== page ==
Over the last two years, I’ve had the pleasure to explore Greece, from its cities to its islands, from its mountains to its archaeological sites and cultural gems.
Reflecting on my travels in Greece, here’s my advice to Americans: dive deep into Greece and let yourself be amazed by the options available. We learn from a young age that Greece is the birthplace of democracy, the cradle of western civilization, and so many people plan their whole lives to go to the Acropolis and the various monuments in Athens that record the birth of democracy. Do not miss them, but I would encourage you to venture further, to visit ancient Dodoni or ancient Olympia, just a couple of the dozens of UNESCO world heritage sites in Greece that are still largely undiscovered by American tourists.
I also advise Americans to expand their horizons beyond the customary island stops like Mykonos and Santorini. They are incredible places for a holiday, but many of Greece’s lesser-known islands, like Syros, Naxos, Andros or Chios, will also take your breath away.
In April, I visited Mount Athos. I found it to be a uniquely spiritual place where Greece’s rich Orthodox tradition thrives, along with its deep connection to the Ecumenical Patriarchate in Istanbul. Its rough landscape and rolling hills are home to some of the most important, traditional Greek art, like the 9th century Axion Esti icon, and some truly amazing monasteries.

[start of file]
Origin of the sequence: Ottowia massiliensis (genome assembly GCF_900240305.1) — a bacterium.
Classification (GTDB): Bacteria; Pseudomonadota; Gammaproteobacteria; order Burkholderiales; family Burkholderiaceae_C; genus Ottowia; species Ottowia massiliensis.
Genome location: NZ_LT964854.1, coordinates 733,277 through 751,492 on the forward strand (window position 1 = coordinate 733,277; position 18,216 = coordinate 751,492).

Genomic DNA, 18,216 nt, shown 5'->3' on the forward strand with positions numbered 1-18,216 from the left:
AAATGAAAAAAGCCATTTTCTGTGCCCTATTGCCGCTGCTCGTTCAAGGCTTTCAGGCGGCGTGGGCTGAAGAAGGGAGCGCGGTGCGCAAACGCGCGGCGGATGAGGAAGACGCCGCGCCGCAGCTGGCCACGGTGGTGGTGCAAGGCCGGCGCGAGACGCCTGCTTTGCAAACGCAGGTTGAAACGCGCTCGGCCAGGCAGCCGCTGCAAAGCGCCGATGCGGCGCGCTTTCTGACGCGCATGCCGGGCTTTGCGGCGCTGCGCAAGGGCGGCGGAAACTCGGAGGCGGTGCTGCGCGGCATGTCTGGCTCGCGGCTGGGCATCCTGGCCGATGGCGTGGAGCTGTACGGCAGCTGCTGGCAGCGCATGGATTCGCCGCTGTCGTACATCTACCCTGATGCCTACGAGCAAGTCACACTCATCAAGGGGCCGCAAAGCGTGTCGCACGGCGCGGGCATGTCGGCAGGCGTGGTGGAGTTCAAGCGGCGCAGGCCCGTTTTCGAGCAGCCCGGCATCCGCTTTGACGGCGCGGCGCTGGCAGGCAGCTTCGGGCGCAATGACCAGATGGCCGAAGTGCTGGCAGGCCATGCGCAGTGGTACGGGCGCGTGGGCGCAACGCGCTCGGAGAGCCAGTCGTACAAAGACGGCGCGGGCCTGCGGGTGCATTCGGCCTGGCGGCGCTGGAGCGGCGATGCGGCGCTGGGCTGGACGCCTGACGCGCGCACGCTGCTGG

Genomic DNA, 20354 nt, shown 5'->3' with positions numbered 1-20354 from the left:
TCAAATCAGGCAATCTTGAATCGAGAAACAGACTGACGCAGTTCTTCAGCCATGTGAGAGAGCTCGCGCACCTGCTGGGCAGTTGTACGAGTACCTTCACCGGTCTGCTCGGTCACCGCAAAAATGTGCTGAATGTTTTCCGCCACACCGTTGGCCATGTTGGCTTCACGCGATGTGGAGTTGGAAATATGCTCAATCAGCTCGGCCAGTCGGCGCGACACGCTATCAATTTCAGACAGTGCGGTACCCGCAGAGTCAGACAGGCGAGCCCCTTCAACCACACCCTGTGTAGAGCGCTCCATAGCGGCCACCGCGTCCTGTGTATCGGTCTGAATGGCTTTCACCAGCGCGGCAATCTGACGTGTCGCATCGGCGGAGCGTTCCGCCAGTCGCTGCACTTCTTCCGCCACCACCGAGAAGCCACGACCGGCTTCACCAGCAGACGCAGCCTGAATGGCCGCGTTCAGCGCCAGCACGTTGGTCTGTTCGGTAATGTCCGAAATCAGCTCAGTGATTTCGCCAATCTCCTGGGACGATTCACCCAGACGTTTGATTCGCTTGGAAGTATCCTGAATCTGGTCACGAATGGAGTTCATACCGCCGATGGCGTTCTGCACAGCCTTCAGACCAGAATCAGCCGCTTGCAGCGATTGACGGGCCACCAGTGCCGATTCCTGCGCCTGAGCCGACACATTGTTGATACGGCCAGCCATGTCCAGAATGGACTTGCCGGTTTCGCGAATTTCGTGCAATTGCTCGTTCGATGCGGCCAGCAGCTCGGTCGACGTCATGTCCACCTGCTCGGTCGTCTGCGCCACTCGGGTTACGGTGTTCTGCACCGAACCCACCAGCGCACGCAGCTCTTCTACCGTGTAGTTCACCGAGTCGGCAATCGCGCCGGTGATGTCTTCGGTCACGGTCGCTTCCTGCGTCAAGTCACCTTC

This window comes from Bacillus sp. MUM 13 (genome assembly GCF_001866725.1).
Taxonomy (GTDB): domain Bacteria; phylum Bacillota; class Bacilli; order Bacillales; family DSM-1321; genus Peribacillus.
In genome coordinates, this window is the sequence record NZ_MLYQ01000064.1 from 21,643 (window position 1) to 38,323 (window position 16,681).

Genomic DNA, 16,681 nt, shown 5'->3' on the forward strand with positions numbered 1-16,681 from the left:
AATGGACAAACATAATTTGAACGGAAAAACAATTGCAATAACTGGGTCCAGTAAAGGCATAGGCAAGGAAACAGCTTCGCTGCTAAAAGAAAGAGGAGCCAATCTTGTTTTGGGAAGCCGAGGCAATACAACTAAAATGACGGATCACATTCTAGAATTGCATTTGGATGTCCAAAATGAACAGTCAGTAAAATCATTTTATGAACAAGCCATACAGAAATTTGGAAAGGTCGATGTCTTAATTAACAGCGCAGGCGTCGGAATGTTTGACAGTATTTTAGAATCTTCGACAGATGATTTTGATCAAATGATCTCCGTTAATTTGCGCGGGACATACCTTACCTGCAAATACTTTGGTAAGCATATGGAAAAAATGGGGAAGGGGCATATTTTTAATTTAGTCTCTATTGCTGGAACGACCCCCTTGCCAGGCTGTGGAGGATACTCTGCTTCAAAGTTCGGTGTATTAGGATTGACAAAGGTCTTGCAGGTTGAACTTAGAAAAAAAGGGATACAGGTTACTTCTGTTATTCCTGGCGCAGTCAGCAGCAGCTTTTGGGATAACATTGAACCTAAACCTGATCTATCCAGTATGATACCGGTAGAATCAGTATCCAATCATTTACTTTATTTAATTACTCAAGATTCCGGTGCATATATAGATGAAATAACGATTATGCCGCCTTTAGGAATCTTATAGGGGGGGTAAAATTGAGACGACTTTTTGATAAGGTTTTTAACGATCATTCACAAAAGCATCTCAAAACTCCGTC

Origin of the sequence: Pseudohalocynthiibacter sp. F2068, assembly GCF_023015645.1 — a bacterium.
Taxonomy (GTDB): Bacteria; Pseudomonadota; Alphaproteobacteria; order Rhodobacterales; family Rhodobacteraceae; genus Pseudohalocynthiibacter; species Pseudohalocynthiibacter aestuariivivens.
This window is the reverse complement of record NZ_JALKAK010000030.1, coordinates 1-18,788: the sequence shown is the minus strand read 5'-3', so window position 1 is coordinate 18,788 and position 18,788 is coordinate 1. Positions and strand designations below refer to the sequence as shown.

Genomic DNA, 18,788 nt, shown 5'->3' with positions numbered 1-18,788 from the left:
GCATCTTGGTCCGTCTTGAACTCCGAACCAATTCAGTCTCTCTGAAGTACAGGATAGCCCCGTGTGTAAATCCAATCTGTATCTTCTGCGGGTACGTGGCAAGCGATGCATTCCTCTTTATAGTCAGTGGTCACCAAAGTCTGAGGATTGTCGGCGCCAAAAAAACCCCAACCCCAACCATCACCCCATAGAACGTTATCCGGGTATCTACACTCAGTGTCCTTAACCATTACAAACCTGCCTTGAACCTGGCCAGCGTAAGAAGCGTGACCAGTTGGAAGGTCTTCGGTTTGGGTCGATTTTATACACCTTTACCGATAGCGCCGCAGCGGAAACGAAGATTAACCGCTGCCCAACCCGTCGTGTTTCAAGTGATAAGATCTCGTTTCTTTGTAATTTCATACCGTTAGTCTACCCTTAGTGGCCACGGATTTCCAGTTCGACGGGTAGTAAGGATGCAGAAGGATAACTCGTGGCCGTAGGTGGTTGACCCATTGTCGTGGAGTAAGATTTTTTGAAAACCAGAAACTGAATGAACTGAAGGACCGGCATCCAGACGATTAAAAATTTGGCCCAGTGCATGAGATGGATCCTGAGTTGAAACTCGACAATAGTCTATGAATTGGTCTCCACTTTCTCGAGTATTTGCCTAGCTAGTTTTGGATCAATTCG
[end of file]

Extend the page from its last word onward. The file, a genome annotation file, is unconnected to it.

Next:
Greece’s Minister for Tourism, Elena Kountoura, has made it easier to enjoy the country by implementing new policies to extend the travel season, promoting new thematic products, opening new markets to boost connectivity, and promoting new Greek tourism investments. American companies are expanding into the market now with Avis returning to the market with an $81 million investment and hotel operators like Marriott, Hyatt and Wyndham rapidly expanding their foothold in the market. It also helps that Greece recently earned the State Department’s best travel advisory level possible.
So we are also planning for tourism to play an important role at the Thessaloniki International Fair this September, where the U.S. will be the honored country. I can think of no better reason to plan your Greek holiday to participate in what will be a landmark event in U.S. support for Greece’s economic recovery and the completion of its last bailout program.
The United States has a stake in Greece’s return to economic growth and stability, so I applaud efforts, like this Greek News tribute, to increase tourism and with it, build appreciation for Greece’s first-rate cultural and natural gems as a way to help Greece emerge from its economic crisis.